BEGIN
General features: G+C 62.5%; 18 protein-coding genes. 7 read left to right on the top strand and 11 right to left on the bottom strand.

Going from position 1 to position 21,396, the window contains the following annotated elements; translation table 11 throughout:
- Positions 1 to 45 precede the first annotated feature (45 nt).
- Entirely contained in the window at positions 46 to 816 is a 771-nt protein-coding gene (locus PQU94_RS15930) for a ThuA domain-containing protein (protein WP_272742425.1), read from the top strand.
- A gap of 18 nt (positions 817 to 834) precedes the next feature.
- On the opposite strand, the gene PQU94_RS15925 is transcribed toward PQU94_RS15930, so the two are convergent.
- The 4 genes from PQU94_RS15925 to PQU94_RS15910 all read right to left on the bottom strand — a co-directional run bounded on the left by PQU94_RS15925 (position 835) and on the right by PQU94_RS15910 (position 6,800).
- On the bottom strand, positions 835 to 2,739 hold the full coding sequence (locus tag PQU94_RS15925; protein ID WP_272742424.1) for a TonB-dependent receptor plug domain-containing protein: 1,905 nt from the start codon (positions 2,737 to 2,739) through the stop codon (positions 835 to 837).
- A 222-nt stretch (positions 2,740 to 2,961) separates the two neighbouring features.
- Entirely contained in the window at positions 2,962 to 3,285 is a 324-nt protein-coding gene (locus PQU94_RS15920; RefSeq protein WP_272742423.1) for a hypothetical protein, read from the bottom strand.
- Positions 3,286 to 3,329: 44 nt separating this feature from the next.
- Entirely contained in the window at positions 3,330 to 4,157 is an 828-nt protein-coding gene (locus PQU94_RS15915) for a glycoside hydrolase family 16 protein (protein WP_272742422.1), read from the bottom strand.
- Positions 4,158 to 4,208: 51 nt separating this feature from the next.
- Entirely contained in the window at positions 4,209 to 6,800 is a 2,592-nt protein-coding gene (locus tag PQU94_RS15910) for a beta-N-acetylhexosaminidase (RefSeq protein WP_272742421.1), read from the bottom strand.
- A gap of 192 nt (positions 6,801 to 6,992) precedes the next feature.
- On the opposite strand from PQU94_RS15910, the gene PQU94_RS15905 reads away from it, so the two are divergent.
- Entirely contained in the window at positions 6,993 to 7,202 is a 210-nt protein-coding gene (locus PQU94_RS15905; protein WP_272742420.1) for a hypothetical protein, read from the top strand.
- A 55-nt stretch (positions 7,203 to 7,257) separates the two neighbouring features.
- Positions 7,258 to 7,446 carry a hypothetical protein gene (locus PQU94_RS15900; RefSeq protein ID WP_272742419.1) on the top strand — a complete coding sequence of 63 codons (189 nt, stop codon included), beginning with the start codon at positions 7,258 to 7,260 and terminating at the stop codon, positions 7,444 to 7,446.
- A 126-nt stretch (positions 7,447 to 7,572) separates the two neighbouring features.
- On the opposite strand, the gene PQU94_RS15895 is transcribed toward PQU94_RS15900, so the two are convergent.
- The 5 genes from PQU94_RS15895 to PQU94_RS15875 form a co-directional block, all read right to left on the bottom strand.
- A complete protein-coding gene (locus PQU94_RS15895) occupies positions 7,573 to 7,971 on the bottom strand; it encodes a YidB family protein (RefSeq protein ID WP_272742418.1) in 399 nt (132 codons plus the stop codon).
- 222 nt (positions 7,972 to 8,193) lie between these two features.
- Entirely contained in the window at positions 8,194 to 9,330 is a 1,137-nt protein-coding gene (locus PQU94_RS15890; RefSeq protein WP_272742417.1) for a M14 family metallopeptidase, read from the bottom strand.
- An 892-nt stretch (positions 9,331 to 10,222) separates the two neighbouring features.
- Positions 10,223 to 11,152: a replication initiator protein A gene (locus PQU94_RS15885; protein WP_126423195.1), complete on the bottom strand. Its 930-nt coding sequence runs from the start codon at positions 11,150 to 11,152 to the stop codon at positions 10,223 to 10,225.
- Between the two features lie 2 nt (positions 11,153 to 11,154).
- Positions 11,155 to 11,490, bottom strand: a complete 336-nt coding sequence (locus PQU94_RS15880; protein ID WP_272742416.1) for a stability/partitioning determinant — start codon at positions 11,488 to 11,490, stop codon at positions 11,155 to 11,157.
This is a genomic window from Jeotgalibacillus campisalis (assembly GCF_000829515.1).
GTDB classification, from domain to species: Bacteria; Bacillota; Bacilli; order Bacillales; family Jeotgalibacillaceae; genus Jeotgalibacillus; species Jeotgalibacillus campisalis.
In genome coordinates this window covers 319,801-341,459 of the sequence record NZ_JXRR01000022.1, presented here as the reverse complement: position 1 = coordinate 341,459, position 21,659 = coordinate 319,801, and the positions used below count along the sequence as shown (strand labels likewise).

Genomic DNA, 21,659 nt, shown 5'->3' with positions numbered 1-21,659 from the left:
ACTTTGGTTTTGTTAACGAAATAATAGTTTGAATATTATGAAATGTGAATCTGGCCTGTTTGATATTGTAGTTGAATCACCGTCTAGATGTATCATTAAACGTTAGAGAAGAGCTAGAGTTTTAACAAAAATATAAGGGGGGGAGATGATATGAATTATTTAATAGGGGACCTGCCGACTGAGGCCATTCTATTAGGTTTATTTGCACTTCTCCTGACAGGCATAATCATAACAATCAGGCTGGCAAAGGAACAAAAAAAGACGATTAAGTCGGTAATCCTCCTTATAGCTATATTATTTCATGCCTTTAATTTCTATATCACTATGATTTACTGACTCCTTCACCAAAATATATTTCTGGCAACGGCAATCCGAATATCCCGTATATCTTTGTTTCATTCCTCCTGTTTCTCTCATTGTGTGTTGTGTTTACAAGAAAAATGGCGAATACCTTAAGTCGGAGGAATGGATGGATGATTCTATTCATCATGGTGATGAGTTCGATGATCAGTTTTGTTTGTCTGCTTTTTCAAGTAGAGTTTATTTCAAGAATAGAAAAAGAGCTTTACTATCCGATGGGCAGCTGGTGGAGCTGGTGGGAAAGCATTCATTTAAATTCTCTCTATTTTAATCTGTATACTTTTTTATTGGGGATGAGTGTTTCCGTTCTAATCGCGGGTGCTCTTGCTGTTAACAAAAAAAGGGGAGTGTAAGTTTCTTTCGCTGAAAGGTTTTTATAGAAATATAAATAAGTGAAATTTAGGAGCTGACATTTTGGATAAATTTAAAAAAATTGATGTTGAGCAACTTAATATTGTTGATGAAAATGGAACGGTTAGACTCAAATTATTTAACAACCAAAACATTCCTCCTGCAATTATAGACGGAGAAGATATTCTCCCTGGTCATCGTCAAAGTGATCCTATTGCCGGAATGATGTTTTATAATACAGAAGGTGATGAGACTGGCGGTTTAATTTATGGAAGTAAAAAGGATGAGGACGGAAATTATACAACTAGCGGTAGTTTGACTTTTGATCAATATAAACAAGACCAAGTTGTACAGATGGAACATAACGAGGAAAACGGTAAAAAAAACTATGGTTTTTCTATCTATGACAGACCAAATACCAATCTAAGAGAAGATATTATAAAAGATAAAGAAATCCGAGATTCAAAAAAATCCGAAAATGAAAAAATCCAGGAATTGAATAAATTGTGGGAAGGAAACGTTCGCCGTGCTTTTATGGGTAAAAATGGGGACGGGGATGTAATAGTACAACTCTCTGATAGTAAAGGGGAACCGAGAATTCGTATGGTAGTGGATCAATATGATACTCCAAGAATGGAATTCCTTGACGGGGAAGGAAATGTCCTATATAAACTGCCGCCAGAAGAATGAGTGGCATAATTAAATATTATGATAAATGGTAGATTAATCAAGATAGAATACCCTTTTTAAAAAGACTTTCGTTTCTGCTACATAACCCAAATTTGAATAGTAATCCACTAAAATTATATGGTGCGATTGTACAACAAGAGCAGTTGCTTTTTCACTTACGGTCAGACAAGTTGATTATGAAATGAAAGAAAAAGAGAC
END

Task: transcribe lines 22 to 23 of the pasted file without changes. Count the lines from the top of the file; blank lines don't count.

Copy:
- The 5 genes from PQU94_RS15895 to PQU94_RS15875 form a co-directional block, all read right to left on the bottom strand.
- A complete protein-coding gene (locus PQU94_RS15895) occupies positions 7,573 to 7,971 on the bottom strand; it encodes a YidB family protein (RefSeq protein ID WP_272742418.1) in 399 nt (132 codons plus the stop codon).